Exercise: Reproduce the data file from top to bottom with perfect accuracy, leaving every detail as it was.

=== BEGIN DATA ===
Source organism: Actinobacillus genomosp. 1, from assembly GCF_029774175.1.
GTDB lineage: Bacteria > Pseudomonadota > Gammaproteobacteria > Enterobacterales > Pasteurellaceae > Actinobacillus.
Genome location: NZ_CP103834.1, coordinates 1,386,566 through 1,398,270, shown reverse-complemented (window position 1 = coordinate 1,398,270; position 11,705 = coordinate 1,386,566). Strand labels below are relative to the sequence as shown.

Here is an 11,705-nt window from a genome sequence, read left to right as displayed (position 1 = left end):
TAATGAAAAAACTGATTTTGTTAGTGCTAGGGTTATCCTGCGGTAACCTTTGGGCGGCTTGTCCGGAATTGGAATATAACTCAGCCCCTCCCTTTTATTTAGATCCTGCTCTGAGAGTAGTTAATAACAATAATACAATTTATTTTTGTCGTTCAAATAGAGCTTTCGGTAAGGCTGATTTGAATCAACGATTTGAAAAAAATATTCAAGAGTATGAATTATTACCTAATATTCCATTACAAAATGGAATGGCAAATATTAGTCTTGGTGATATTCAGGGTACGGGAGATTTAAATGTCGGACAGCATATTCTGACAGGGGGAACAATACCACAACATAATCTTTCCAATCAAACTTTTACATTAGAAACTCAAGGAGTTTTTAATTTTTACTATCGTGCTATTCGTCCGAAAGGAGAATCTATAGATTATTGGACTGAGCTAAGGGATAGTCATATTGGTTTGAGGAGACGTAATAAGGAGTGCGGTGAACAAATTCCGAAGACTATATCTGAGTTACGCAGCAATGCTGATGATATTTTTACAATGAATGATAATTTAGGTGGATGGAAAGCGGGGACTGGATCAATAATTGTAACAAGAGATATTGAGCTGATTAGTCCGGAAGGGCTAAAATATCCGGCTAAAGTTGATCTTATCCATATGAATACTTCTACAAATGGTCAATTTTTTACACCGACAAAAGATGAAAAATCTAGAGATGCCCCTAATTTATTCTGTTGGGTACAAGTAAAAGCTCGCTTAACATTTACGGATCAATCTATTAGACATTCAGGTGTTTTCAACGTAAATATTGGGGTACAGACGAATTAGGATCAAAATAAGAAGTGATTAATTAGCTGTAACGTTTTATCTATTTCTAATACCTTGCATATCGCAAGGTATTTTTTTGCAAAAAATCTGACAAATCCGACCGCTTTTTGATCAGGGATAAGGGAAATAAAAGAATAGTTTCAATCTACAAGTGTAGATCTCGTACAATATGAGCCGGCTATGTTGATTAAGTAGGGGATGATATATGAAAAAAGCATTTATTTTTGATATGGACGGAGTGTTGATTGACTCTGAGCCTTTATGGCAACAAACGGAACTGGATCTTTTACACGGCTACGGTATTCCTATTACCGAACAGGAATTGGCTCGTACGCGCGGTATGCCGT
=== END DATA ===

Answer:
Source organism: Actinobacillus genomosp. 1, from assembly GCF_029774175.1.
GTDB lineage: Bacteria > Pseudomonadota > Gammaproteobacteria > Enterobacterales > Pasteurellaceae > Actinobacillus.
Genome location: NZ_CP103834.1, coordinates 1,386,566 through 1,398,270, shown reverse-complemented (window position 1 = coordinate 1,398,270; position 11,705 = coordinate 1,386,566). Strand labels below are relative to the sequence as shown.

Here is an 11,705-nt window from a genome sequence, read left to right as displayed (position 1 = left end):
TAATGAAAAAACTGATTTTGTTAGTGCTAGGGTTATCCTGCGGTAACCTTTGGGCGGCTTGTCCGGAATTGGAATATAACTCAGCCCCTCCCTTTTATTTAGATCCTGCTCTGAGAGTAGTTAATAACAATAATACAATTTATTTTTGTCGTTCAAATAGAGCTTTCGGTAAGGCTGATTTGAATCAACGATTTGAAAAAAATATTCAAGAGTATGAATTATTACCTAATATTCCATTACAAAATGGAATGGCAAATATTAGTCTTGGTGATATTCAGGGTACGGGAGATTTAAATGTCGGACAGCATATTCTGACAGGGGGAACAATACCACAACATAATCTTTCCAATCAAACTTTTACATTAGAAACTCAAGGAGTTTTTAATTTTTACTATCGTGCTATTCGTCCGAAAGGAGAATCTATAGATTATTGGACTGAGCTAAGGGATAGTCATATTGGTTTGAGGAGACGTAATAAGGAGTGCGGTGAACAAATTCCGAAGACTATATCTGAGTTACGCAGCAATGCTGATGATATTTTTACAATGAATGATAATTTAGGTGGATGGAAAGCGGGGACTGGATCAATAATTGTAACAAGAGATATTGAGCTGATTAGTCCGGAAGGGCTAAAATATCCGGCTAAAGTTGATCTTATCCATATGAATACTTCTACAAATGGTCAATTTTTTACACCGACAAAAGATGAAAAATCTAGAGATGCCCCTAATTTATTCTGTTGGGTACAAGTAAAAGCTCGCTTAACATTTACGGATCAATCTATTAGACATTCAGGTGTTTTCAACGTAAATATTGGGGTACAGACGAATTAGGATCAAAATAAGAAGTGATTAATTAGCTGTAACGTTTTATCTATTTCTAATACCTTGCATATCGCAAGGTATTTTTTTGCAAAAAATCTGACAAATCCGACCGCTTTTTGATCAGGGATAAGGGAAATAAAAGAATAGTTTCAATCTACAAGTGTAGATCTCGTACAATATGAGCCGGCTATGTTGATTAAGTAGGGGATGATATATGAAAAAAGCATTTATTTTTGATATGGACGGAGTGTTGATTGACTCTGAGCCTTTATGGCAACAAACGGAACTGGATCTTTTACACGGCTACGGTATTCCTATTACCGAACAGGAATTGGCTCGTACGCGCGGTATGCCGT